Moreover, the Democrats, together with the New York Times and Jeff Bezos’s Washington Post and the major broadcast TV networks, are spearheading a campaign against freedom of expression on the internet, under the pretense of fighting “fake news” and foreign “meddling.”
Facebook, YouTube and Twitter have hired tens of thousands of censors to ban and block “offensive” and “fake” content, while Google, the world’s largest search engine, initiated changes to its search algorithm to block left-wing web sites, principally the World Socialist Web Site, from appearing in tens of thousands of key search results.
The Democrats’ nominal opposition to the moves to end net neutrality are in large part bound up with the interests of the giant internet companies like Google and Facebook, which are concerned they may have to pay ISPs for premium speeds. However, these companies have shown that they are perfectly willing to forge deals with the ISPs when it is in their interests.
In 2010, Google worked with Verizon on a deal to privilege its own content (including from Google-owned YouTube), which it can now do with the abolition of net neutrality. Such an arrangement would feed on Google’s own efforts to censor the internet through the manipulation of its search results.
In the new age of censorship, the economic interests of the major corporations and the political aims of social reaction increasingly become one and the same. The leading advocates of censorship have been the major newspapers and TV broadcasters, who have seen a massive decline in readers and viewers as users have sought alternatives to their banal state-sponsored propaganda. The media conglomerates see in internet censorship not only a means to claw back market share, but to regain control of the political narrative, which they have lost to internet publications.
The ending of net neutrality has provoked widespread opposition among workers and young people. This opposition, driven by fears of what is to come, will solidify into social protest once the reality of censorship makes itself felt.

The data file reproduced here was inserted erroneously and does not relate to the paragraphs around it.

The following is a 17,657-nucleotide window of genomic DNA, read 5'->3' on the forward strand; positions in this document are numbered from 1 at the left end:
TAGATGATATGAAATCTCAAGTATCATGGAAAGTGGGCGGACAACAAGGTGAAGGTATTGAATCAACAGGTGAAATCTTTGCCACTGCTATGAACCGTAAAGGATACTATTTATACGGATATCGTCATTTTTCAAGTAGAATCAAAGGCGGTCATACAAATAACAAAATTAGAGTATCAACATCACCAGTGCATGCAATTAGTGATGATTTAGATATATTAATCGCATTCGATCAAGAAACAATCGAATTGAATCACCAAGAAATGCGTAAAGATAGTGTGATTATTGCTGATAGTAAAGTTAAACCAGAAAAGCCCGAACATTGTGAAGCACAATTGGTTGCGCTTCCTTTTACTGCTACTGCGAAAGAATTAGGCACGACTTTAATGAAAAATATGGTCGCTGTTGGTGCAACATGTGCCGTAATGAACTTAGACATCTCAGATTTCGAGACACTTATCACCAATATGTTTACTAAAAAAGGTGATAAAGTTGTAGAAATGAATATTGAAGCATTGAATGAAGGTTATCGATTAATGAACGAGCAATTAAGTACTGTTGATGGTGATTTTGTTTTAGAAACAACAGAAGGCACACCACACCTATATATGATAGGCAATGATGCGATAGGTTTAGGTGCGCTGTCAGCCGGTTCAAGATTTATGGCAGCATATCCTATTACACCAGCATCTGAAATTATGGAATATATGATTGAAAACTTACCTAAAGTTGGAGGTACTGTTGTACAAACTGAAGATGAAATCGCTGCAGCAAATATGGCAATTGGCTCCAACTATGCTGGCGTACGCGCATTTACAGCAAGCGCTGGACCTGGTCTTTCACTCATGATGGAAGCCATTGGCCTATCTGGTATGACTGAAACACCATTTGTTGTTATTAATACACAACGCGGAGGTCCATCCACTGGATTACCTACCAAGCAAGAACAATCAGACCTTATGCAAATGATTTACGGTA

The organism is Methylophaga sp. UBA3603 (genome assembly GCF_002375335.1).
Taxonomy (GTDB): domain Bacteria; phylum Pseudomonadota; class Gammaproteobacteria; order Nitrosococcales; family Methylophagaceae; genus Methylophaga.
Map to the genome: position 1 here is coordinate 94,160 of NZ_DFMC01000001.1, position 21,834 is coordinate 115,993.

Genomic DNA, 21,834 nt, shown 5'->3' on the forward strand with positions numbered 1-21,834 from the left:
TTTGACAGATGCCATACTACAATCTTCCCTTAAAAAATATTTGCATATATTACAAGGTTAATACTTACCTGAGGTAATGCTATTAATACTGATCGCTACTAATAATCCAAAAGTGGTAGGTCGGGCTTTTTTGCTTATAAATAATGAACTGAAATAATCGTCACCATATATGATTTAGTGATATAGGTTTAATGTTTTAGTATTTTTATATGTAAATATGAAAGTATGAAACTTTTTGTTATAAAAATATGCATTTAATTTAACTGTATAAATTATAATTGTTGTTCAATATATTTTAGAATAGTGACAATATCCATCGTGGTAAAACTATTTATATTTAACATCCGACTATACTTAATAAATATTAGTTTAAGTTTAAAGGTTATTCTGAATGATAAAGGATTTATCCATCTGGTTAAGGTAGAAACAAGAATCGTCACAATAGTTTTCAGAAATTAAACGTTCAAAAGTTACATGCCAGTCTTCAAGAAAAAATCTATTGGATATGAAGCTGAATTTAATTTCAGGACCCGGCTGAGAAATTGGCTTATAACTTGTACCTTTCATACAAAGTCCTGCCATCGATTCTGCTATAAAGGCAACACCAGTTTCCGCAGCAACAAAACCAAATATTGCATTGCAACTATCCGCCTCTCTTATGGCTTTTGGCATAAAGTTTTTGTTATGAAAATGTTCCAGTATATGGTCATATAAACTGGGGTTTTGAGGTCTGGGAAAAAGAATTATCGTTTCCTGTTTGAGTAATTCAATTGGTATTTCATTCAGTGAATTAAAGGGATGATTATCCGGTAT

In the struggles ahead, one thing must be made clear: Censorship is the inevitable outgrowth of the capitalist system, which sets as its goal not freedom, but domination. It is the corollary of unprecedented social inequality and the drive of the ruling class toward world war.
The fight to defend the free and open internet is the fight to abolish the domination of the corporate and financial oligarchy over society and politics. The telecommunications monopolies, along with the giant banks and corporations, must be turned into public utilities, run on the basis of social need, not private profit. Internet access is a basic social right, which must be freely available to all, without the interference of corporations or the state.
The social force capable of defending a free internet is the working class. The basic aim of internet censorship is to prevent or suppress the emergence of working class opposition to the policies of the oligarchy. Opposition to the imposition of corporate-state control must be connected to the fight against social inequality, poverty, unemployment and war.
The World Socialist Web Site has been the first to ring the alarm over Google’s censorship of the internet. It will continue to be at the forefront of the fight for freedom of expression on the internet, which is inseparable from the struggle to end capitalism and replace it with socialism.